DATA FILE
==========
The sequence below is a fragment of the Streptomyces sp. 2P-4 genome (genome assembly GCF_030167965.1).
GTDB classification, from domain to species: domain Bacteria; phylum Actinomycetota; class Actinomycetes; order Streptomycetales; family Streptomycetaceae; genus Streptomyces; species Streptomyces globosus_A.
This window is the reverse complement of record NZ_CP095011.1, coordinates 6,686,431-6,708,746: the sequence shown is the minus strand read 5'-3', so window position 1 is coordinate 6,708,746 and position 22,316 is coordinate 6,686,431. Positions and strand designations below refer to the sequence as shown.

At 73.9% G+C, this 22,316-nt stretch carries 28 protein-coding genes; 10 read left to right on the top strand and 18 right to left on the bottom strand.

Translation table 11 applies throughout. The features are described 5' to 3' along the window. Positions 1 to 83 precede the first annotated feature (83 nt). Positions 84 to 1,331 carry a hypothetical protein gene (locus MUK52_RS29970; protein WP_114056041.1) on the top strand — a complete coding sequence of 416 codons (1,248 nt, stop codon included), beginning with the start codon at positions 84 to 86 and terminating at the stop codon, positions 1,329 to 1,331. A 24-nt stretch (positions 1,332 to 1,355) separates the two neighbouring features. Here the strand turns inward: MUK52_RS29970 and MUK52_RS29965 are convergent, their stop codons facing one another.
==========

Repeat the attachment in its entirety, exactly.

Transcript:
The sequence below is a fragment of the Streptomyces sp. 2P-4 genome (genome assembly GCF_030167965.1).
GTDB classification, from domain to species: domain Bacteria; phylum Actinomycetota; class Actinomycetes; order Streptomycetales; family Streptomycetaceae; genus Streptomyces; species Streptomyces globosus_A.
This window is the reverse complement of record NZ_CP095011.1, coordinates 6,686,431-6,708,746: the sequence shown is the minus strand read 5'-3', so window position 1 is coordinate 6,708,746 and position 22,316 is coordinate 6,686,431. Positions and strand designations below refer to the sequence as shown.

At 73.9% G+C, this 22,316-nt stretch carries 28 protein-coding genes; 10 read left to right on the top strand and 18 right to left on the bottom strand.

Translation table 11 applies throughout. The features are described 5' to 3' along the window. Positions 1 to 83 precede the first annotated feature (83 nt). Positions 84 to 1,331 carry a hypothetical protein gene (locus MUK52_RS29970; protein WP_114056041.1) on the top strand — a complete coding sequence of 416 codons (1,248 nt, stop codon included), beginning with the start codon at positions 84 to 86 and terminating at the stop codon, positions 1,329 to 1,331. A 24-nt stretch (positions 1,332 to 1,355) separates the two neighbouring features. Here the strand turns inward: MUK52_RS29970 and MUK52_RS29965 are convergent, their stop codons facing one another.